Triple H feigns pleading with Show, drawing him into the corner and leaving him open for a big boot to the midsection. He delivers a series of hard rights to the face but, again, fails to string together a series of offensive maneuvers as Show whips him into the corner and over the top rope.
Big Show delivers yet another headbutt followed by a clubbing forearm to the back, stopping momentarily to taunt DX. He scoops the challenger up and appears poised to deliver a powerslam of sorts, but Triple H ducks down and sends the champion over the guardrail and to the arena floor.
DX celebrates while Triple H regains his composure following Show’s early-match assault.
Triple H delivers a few hard rights, but Big Show tosses him over the guardrail and back to ringside. He tries an Irish whip, but The Game reverses, sending Big Show into the steel steps. Giving the champion very little room to breath, he follows up by tossing him over the announce table and pounding away with rights to the face.
He slams Big Show into the timekeeper’s table and a steel chair before rolling him back into the squared circle.
Triple H catches Big Show with his patented face buster, followed by a running knee to the face, but he can only keep the big man down for two.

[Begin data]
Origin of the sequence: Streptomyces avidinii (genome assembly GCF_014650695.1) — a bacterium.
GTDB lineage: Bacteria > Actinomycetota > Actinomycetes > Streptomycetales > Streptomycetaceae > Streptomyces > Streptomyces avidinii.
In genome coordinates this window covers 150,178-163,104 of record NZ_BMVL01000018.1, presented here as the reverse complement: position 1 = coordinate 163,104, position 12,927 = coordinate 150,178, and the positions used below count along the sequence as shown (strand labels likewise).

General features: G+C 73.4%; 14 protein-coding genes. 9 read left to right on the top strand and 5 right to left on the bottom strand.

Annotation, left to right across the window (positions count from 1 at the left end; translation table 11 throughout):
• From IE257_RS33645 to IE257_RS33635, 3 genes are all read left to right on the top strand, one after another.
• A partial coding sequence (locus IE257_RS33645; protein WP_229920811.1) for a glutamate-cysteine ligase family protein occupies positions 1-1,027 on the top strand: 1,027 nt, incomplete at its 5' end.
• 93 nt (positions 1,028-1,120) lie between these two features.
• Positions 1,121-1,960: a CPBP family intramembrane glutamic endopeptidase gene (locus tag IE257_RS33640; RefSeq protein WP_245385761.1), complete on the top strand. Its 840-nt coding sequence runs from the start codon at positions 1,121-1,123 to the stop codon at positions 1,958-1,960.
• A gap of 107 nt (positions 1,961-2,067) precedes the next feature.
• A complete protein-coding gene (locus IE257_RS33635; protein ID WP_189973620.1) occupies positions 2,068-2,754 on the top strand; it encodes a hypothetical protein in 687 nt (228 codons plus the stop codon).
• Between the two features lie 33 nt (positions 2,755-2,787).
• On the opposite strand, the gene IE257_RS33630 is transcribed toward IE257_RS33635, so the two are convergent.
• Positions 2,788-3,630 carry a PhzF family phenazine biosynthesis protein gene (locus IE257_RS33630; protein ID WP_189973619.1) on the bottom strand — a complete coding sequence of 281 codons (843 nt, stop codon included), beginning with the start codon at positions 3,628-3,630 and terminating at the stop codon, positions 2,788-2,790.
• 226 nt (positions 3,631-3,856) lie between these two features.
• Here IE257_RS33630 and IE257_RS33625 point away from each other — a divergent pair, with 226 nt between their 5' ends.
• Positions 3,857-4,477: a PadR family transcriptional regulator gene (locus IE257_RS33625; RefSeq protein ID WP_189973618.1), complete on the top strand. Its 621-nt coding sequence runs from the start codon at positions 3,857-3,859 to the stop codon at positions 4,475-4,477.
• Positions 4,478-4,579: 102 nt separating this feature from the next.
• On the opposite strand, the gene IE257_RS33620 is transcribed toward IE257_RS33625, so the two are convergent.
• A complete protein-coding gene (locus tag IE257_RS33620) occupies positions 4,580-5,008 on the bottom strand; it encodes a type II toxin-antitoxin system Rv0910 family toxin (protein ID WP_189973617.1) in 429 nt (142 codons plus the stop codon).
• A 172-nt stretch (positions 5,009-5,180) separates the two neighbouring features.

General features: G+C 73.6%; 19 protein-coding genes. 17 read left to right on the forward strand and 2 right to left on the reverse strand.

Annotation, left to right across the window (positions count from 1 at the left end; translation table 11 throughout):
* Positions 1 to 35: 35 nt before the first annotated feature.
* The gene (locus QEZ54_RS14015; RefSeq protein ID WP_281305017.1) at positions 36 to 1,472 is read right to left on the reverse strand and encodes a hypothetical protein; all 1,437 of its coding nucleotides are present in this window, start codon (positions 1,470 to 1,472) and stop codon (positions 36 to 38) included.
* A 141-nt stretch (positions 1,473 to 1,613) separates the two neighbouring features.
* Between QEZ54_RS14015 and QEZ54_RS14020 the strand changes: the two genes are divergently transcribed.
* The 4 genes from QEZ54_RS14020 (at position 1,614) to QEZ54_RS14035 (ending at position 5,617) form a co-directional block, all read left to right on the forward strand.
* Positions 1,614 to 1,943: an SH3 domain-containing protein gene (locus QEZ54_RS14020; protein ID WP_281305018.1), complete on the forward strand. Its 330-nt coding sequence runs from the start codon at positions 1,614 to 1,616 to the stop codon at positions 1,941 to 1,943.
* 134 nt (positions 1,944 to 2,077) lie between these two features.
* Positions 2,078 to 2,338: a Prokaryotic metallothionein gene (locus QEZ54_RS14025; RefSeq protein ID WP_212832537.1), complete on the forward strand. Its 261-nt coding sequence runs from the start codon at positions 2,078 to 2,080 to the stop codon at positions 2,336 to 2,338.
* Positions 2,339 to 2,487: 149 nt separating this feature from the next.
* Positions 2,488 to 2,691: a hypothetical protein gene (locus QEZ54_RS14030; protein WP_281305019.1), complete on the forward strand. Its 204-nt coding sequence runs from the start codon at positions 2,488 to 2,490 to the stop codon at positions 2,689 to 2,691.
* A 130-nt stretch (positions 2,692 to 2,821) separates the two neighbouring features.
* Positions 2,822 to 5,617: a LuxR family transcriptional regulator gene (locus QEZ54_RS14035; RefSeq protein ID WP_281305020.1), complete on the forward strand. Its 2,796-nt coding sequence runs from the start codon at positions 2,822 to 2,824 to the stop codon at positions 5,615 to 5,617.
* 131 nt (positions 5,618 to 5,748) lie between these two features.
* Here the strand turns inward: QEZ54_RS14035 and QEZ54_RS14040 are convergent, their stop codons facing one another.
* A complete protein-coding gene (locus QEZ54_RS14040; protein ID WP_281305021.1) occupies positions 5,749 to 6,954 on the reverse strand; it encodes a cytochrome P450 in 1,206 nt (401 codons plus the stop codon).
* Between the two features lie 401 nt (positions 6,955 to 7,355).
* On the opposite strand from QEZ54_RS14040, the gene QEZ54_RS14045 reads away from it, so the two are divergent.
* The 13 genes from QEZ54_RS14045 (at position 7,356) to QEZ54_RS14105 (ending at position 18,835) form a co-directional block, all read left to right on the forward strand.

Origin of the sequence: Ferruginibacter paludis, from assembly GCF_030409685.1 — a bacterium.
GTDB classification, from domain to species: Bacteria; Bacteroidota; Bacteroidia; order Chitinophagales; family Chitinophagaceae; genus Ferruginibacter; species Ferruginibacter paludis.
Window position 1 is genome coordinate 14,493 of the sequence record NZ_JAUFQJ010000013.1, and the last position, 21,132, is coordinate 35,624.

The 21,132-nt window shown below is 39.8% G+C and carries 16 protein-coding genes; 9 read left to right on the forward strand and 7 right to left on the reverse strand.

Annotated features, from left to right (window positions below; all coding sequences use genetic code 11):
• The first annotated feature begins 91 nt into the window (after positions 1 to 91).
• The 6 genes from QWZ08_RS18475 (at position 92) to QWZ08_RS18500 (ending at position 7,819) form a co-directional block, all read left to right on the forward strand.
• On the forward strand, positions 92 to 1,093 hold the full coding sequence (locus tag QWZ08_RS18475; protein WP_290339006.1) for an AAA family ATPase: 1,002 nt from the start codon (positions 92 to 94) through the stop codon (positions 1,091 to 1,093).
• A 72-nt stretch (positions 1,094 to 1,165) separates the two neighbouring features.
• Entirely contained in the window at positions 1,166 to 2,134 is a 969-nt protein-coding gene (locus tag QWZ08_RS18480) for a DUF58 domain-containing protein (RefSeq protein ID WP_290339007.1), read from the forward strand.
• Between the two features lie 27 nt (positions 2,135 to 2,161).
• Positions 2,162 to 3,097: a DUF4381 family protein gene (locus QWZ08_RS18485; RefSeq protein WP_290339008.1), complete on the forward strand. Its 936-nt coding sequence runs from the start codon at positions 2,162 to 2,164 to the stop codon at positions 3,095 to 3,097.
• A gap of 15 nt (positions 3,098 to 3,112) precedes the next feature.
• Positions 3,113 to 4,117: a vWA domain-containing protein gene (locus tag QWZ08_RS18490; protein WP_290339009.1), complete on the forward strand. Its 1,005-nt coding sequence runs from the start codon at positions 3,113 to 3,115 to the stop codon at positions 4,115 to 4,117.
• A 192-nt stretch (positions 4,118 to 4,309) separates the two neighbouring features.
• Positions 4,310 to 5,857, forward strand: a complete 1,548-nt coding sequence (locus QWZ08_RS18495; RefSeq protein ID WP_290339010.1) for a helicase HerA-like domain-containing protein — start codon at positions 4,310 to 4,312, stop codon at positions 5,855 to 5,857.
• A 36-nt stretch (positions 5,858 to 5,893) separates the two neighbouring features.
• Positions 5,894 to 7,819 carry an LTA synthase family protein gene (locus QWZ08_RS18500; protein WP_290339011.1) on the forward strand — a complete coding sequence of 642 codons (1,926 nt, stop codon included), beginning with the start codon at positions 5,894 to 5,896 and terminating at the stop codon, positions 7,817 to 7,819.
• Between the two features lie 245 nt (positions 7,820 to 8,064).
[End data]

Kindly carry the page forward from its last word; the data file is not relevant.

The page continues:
A series of hard rights by Triple H have no affect on Big Show, who has quickly recovered from the assault. A big sidewalk slam nearly nets the champion a victory, and a big powerslam keeps The Game down for two.
Big Show looks to have Triple H finished following a chokeslam, but the battered challenger is too close to the ropes and drapes his foot over the bottom one to break the referee’s count.
The champion climbs to the middle rope and comes off with a big elbow drop, but Triple H rolls out of the way in time for Show to come crashing to the mat.
The challenger sets his opponent up for the Pedigree, but Big Show delivers a back body drop. This draws X-Pac to ringside, drawing the referee’s attention and allowing Triple H to catch Big Show with a low blow, followed by the Pedigree for the pinfall victory.
The aforementioned X-Pac, Road Dogg, Billy Gunn and Stephanie hit the ring to celebrate with the new champion. Pyro erupts and green and black balloons fall from the rafters in celebration of the McMahon-Helmsley regime collecting the top prize in the company.
The quality of the match was secondary in importance to the outcome.
Big Show was still a very raw performer at the time and nowhere near the level of the in-ring worker he is today.
Triple H was just beginning the greatest year of his (perhaps any) career, and he had ability to bump around the ring to make his opponent's pedestrian big-man offense look far more devastating than it actually was.
What the match lacked in complex in-ring work was made up for by a hot crowd.
The first six months of World Wrestling Entertainment storylines in 2000 relied on Triple H being the WWE champion or manipulating his way to regaining it. This match against Big Show set in motion months of programming that is still fondly remembered as some of the best Vince McMahon's promotion has ever produced.
It was also a noteworthy occurrence during the Monday Night Wars in that it was a major title change on free television, a huge blow to WCW, which was on its last legs as a promotion.